Lego is a toy – Yes. It has been enjoyed by millions of children and adults around the world since 1932. The purpose of Lego was to offer wooden toys/brick to the children so they play well. But, most importantly, Lego fuels the imagination, helps to gain concentration and focus better.
Below are the 7 benefits of playing Lego and why to introduce it to your children early –
- Better communication
Playing Lego requires planning and discussing strategy before and during the process. Kids have to think and communicate their thoughts clearly in a way that their team understands. This practice will help them grow as good communicators and will improve their language skills.
- Problem-solving skills
Any activity that involves mental or physical stimulation, will create rare circumstances where kids have to tackle the obstacles and move forward. Only fixing Lego bricks will not yield good models; kids will get stuck and think of moving forward and how!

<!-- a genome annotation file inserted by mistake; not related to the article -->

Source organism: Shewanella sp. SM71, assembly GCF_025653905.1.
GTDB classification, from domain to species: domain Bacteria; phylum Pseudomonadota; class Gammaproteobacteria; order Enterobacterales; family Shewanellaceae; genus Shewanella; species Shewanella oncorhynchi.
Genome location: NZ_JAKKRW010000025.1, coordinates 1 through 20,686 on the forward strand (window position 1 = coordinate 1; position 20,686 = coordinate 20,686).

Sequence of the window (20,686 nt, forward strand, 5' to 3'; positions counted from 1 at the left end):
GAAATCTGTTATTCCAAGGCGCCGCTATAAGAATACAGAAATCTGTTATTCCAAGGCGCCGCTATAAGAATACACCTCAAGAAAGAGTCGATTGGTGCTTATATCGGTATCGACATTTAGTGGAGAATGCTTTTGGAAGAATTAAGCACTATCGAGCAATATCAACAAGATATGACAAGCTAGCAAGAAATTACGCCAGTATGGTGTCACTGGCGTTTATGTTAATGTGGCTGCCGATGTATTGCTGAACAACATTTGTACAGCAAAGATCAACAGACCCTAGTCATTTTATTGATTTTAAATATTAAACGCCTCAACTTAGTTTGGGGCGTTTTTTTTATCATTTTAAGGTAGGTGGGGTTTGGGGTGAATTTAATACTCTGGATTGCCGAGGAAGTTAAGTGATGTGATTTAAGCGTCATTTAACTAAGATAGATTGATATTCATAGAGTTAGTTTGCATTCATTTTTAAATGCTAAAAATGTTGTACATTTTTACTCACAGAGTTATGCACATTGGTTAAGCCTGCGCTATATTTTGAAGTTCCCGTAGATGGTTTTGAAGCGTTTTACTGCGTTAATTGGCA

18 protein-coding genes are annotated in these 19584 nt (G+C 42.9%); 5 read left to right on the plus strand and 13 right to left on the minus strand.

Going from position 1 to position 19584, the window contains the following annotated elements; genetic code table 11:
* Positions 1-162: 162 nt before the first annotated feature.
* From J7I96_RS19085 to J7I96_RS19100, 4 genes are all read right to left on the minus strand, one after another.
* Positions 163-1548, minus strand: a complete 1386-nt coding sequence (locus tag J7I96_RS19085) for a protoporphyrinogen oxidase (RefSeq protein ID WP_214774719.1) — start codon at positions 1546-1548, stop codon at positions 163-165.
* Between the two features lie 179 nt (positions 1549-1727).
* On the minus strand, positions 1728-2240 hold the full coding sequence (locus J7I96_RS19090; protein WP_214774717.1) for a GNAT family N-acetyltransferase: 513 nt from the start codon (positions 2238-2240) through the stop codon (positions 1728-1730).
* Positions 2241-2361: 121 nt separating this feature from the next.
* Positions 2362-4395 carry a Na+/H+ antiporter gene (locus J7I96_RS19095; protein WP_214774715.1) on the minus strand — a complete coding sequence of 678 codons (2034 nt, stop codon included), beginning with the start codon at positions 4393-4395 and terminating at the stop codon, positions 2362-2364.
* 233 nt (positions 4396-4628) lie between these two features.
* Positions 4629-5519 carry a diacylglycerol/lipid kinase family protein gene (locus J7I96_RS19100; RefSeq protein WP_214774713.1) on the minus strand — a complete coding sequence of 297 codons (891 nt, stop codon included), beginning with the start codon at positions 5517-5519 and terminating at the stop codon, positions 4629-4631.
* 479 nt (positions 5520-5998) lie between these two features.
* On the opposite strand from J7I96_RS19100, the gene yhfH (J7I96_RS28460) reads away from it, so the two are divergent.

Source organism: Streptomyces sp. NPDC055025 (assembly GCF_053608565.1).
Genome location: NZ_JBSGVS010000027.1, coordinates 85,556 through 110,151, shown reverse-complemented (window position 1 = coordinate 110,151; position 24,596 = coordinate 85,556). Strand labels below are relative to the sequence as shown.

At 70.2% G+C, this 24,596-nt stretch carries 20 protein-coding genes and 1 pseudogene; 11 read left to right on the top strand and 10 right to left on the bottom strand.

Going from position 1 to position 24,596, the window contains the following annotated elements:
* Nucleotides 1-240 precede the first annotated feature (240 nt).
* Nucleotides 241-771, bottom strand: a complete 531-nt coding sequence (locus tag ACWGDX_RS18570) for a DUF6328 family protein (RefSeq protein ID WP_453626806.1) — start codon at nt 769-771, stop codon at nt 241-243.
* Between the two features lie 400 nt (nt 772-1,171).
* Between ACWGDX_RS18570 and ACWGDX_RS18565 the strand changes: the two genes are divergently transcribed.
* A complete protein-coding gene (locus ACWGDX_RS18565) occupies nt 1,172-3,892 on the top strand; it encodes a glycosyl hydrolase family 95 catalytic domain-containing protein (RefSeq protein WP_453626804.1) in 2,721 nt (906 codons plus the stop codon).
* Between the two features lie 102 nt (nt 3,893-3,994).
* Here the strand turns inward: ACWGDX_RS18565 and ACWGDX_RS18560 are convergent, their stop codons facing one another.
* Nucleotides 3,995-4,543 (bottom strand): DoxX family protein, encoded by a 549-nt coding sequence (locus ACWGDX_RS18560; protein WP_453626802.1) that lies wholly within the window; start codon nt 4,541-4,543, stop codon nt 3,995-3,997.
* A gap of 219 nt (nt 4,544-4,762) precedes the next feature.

Lego comes with endless possibilities. A model can be dismantled and made into unexplored models. When the kids complete his or her first challenge to make a model, it makes them feel accomplished. What does he or she do after? They experiment with the same bricks with different thoughts and create something new.
- Increases patience
The process of building or creating something requires planning, execution, and majorly – patience. We’ve known kids to be restless and exploring all the time. Lego takes time to get a hang of it. It takes skills, artistic thinking and time to build a model. When kids really enjoy Lego, they will be patient until they complete their tasks.
- Better concentration
Unlike watching TV or playing on a mobile phone, Lego requires the right kind of concentration. Kids will be glued to playing Lego and complete what they’ve begun. They will not deviate from their task until it’s complete. This will help them increase their concentration not only while playing Lego but also while studying, playing musical instruments and while doing other activities.
- Fine motor skills
The small movements in Lego models – The crane, the jaw of the dragon, and the doors of the car are fine motor skills. By building with Lego bricks, kids understand the mechanism of movement, time, speed and distance.
- Better spatial sense
Unlike painting and drawing, Lego is 3 dimensional. It builds the kid’s ability to think in 3D to develop spatial intelligence. It’s the essential skill required to think in physical shapes.